Friday 10 August 1660

I had a great deal of pain all night, and a great loosing upon me so that I could not sleep. In the morning I rose with much pain and to the office. I went and dined at home, and after dinner with great pain in my back I went by water to Whitehall to the Privy Seal, and that done with Mr. Moore and Creed to Hide Park by coach, and saw a fine foot-race three times round the Park between an Irishman and Crow, that was once my Lord Claypoole’s footman. (By the way I cannot forget that my Lord Claypoole did the other day make enquiry of Mrs. Hunt, concerning my House in Axe-yard, and did set her on work to get it of me for him, which methinks is a very great change.) Crow beat the other by above two miles.

Returned from Hide Park, I went to my Lord’s, and took Will (who waited for me there) by coach and went home, taking my lute home with me. It had been all this while since I came from sea at my Lord’s for him to play on. To bed in some pain still.

For this month or two it is not imaginable how busy my head has been, so that I have neglected to write letters to my uncle Robert in answer to many of his, and to other friends, nor indeed have I done anything as to my own family, and especially this month my waiting at the Privy Seal makes me much more unable to think of anything, because of my constant attendance there after I have done at the Navy Office. But blessed be God for my good chance of the Privy Seal, where I get every day I believe about 3l.. This place I got by chance, and my Lord did give it me by chance, neither he nor I thinking it to be of the worth that he and I find it to be.

Never since I was a man in the world was I ever so great a stranger to public affairs as now I am, having not read a new book or anything like it, or enquiring after any news, or what the Parliament do, or in any wise how things go. Many people look after my house in Axe-yard to hire it, so that I am troubled with them, and I have a mind to get the money to buy goods for my house at the Navy Office, and yet I am loth to put it off because that Mr. Man bids me 1000l. for my office, which is so great a sum that I am loth to settle myself at my new house, lest I should take Mr. Man’s offer in case I found my Lord willing to it.

39 Annotations

First Reading

vincent  •  Link

A) still tempted ? and unsure of his abilities. No time to for his other interests. If only he could see into the future and have 20:20 foresight?
Such Dilemma and of course the wine does not help his clarity of thought.
B) I wonder If "Crow" was an American Indian? any details?

chip  •  Link

L&M have great looseness in the first line, no wonder there. And also, news-book instead of new book in the final paragraph. The note on John Claypole says he was a son-in-law of Oliver Cromwell; Lord by virtue of office (Lord of the Bedchamber to the Protector) and of membership of Cromwell's Upper House. He had a taste for sport (somewhat to the dismay of the godly): hence perhaps the racing footman. Footmen were often athletic (cf. the 'running footman' who trotted alongside coaches, saving them from spills) and Irishmen had a reputation for fleetness of foot. What I don't understand is why Pepys thinks the race is so fine when Crow wins by two miles. Hardly sounds close! And to add to temptation is the calculation surely going on in Pepys' mind that 3l times 365 is over a 1000l per annum. Sell the post he's thinking, and bury the money in Axe Yard!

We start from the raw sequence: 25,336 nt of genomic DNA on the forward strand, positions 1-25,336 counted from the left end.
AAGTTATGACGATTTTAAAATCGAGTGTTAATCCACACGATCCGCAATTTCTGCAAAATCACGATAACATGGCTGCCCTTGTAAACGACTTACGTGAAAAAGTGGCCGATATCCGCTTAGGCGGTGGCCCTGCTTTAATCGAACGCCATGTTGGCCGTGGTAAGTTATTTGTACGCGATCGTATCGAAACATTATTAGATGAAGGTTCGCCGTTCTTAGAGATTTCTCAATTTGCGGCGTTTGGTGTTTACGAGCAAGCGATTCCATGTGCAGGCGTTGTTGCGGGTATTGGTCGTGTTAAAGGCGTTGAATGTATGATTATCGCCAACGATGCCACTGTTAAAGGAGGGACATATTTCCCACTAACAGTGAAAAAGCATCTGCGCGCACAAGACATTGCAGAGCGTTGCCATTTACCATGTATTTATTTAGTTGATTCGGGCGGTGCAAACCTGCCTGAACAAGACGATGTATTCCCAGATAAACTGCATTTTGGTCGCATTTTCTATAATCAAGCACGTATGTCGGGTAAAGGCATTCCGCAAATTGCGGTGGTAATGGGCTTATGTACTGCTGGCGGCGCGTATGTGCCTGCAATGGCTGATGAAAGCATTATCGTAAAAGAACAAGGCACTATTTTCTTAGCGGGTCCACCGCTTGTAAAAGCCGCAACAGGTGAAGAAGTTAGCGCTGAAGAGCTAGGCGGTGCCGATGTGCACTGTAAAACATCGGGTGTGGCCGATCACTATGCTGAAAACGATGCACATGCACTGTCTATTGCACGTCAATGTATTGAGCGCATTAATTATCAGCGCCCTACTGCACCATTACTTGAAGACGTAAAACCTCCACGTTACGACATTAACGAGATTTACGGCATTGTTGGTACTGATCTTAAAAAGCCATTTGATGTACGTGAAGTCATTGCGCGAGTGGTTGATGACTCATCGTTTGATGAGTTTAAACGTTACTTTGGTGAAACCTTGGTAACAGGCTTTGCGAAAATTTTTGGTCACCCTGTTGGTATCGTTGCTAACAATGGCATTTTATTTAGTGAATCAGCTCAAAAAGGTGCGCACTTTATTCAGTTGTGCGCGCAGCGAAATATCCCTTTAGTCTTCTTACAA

vincent  •  Link

news book vs new book totally different meaning: I believe ?, a two or more sheeted(quarto)paper was referred to as a (news) book?
Hide Park, Crown property (two years later J. Evelyn gave a great Catalogue of game(four legged and feathered) that resided there:) May be the Irishman got held up on Rotten Row where all the Ladies rode side saddle?

vincent  •  Link

Just jogged it 3 times around the outer edge of the modern park,it appears to be 22000 meters or there abouts..(just kidding) Need a London Runner to give a true figure. modern map…

Alan Bedford  •  Link

I wonder If "Crow" was an American Indian? any details?

Well, it’s certainly possible, albeit not probable. American Indians had been brought to England as slaves in the first two decades of the seventeenth century. The best known, at least in the U.S., was Squanto, a Patuxent, who later befriended the colonists at Plimoth (now Plymouth) Massachusetts in 1621-22. A short biographical sketch may be found at:…